I'll probably look to do a couple of days at Adelaide, Melbourne and Sydney (tickets permitting) and will hopefully keep accomodation costs down by staying with relatives and friends where possible. But I'd be interested to know how expensive things like food and drink and trains/internal flights are on average. I presume for example that you can't take booze into the grounds and that bar prices are somewhat inflated (as they are in English grounds). And so airlines tend to whack up the price of internal flights during the Ashes? Any info/tips would be gratefully recieved.

As a final aside, I thought that some BA members came in for some really unfair flak over the Sri Lanka tour and I certainly found the forum really useful in the run up to the series. Obviously there were some unforeseen annoyances like the increase in ticket prices and general shambolic organisation by the Sri Lankan authorities, but that was hardly the fault of the Barmy Army. As I say, I had a brilliant time and only wish I could be back in Galle overlooking the Indian Ocean rather than being stuck in an office!

Cheers

CVB


The price of international flights does go up during the time England fans are going to be flying in or out. The main reason is that tour groups buy up loads of seats before the dates are announced to the general public, so those flights don't tend to be offering cheap fares by the time we get to know the dates.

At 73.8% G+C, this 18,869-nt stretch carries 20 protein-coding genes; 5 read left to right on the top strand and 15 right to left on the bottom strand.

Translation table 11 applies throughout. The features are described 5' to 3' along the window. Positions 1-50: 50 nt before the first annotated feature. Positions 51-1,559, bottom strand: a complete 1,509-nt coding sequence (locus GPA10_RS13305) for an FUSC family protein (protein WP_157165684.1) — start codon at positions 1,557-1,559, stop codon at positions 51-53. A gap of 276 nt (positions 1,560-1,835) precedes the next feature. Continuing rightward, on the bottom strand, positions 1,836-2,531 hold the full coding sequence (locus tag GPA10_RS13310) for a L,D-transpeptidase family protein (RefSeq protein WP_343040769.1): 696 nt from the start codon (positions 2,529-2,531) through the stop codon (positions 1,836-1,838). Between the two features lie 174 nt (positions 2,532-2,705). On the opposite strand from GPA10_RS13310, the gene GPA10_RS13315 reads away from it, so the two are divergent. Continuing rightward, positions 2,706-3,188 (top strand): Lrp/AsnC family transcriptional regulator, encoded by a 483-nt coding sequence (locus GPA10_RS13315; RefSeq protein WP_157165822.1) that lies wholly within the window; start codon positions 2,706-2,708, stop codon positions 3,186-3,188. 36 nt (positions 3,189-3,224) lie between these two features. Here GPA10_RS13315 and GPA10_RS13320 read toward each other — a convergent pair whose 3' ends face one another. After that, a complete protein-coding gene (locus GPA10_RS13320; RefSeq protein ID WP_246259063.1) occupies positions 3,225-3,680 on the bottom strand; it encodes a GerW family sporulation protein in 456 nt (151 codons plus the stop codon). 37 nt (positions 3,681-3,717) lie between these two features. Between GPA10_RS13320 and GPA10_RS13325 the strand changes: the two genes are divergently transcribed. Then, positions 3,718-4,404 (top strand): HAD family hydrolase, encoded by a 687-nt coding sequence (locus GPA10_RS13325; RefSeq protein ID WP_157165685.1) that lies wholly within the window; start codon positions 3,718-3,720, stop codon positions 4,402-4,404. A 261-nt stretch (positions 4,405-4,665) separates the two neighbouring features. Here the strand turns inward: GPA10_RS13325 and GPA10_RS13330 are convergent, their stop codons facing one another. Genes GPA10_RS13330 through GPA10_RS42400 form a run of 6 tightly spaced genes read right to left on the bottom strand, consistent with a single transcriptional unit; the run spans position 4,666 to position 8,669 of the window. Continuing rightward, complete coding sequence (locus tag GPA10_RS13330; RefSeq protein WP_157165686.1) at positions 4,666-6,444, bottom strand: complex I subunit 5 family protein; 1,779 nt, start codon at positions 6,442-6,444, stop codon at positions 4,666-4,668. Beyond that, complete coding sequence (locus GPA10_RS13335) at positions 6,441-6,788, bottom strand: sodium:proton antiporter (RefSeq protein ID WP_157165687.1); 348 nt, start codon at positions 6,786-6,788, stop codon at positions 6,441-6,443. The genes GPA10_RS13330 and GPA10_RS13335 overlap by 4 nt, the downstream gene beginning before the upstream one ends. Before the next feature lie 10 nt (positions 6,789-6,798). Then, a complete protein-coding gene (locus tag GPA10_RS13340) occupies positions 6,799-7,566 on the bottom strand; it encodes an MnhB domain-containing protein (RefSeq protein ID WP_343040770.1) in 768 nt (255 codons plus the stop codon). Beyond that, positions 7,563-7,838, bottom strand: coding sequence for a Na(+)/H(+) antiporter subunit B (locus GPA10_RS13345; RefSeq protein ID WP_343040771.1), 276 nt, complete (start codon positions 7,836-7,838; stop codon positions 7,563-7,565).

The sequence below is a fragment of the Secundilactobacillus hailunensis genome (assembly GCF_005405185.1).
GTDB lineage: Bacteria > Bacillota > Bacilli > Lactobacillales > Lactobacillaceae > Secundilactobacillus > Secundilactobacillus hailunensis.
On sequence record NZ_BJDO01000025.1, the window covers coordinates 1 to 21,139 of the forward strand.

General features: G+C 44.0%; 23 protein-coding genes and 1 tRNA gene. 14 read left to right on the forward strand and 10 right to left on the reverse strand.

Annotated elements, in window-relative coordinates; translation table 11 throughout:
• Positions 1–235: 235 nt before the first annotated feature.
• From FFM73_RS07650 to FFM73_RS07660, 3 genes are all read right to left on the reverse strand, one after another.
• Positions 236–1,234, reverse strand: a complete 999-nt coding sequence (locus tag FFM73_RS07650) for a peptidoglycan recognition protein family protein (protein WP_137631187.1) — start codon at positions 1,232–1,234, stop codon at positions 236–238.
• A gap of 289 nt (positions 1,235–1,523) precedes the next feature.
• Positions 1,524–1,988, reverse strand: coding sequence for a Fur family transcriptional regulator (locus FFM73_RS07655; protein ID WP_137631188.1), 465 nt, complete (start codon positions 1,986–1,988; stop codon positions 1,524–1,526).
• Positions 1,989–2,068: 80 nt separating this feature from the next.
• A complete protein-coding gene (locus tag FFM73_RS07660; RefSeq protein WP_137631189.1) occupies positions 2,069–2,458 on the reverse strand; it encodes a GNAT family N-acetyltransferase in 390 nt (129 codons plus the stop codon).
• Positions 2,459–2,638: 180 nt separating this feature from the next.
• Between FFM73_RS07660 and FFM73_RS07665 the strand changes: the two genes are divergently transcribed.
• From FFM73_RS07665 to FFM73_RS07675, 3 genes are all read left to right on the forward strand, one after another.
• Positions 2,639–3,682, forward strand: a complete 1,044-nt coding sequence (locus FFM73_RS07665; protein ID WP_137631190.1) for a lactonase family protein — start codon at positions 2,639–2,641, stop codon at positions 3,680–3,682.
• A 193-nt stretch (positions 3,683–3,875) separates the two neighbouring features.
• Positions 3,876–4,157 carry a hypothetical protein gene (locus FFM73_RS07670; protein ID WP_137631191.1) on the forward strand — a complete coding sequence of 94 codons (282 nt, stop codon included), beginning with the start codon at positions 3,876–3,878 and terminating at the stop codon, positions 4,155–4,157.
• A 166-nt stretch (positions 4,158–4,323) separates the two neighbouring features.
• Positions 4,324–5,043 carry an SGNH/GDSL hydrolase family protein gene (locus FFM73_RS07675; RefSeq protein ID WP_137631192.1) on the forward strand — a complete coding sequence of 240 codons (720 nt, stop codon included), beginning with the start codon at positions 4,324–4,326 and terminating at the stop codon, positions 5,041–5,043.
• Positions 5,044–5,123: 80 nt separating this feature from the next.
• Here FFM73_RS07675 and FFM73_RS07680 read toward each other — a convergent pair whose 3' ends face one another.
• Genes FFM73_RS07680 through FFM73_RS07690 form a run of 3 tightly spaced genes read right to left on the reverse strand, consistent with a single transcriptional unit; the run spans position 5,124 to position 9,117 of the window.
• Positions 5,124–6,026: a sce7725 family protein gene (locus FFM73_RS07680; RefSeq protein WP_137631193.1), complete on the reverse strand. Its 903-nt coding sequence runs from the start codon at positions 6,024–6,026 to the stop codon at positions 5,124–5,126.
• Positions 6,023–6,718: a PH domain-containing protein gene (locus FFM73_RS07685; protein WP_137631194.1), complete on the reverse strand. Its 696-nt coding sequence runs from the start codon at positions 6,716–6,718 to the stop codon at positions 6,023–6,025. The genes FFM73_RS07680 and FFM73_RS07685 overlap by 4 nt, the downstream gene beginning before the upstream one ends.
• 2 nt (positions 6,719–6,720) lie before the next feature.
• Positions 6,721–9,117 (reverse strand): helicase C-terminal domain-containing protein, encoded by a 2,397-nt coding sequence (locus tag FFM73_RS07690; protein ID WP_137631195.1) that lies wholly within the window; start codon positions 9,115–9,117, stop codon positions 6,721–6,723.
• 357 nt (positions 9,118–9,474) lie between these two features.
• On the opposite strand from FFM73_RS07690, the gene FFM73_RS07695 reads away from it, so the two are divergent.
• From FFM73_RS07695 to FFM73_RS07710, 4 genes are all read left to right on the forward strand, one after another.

Internal flights don't have their fares jacked up specifically because of The Ashes, but the increased demand on direct flights likely to be used by England fans means that any cheap seats sell very quickly, so for direct flights especially you may be looking at having to pay the maximum fare. The most convenient flights will sell out quickly too.

There are two schools of thought on booking international flights. The first is that it's best to book ASAP, the second that it's best to hang fire and wait for the rush to die down and the prices to drop a bit. I would advise booking ASAP if you want a specific flight, or are flying over the Christmas holiday period, but if you're less fussy about when you fly or who you fly with, you may be better off hanging fire.

Money saving ideas:

The biggest way to save money on a long trip is to economise on accommodation. If there's a group of you going, check out the cost of sharing an apartment. This is often cheaper and better than using budget hotels, and will allow you to save money by doing some self-catering.

Otherwise there's that great (and sometimes not-so-great) Australian institution, the backpacker hostel. Beds (usually bunks) in shared dorms will set you back anywhere from about £13-£25 per night. Some offer private rooms, too. There's normally a shared kitchen where you can do a bit of self-catering. Some hostels will throw in a basic breakfast of cereal and/or toast with jam, peanut butter, and Vegemite (like an inferior version of Marmite). Free airport transfers are sometimes included, too. Standards vary tremendously - not always according to price - so read the reviews on sites like Hostelworld. (http://www.hostelworld.com). Staying in backpacker hostels is a good way of meeting other travellers and fellow England fans.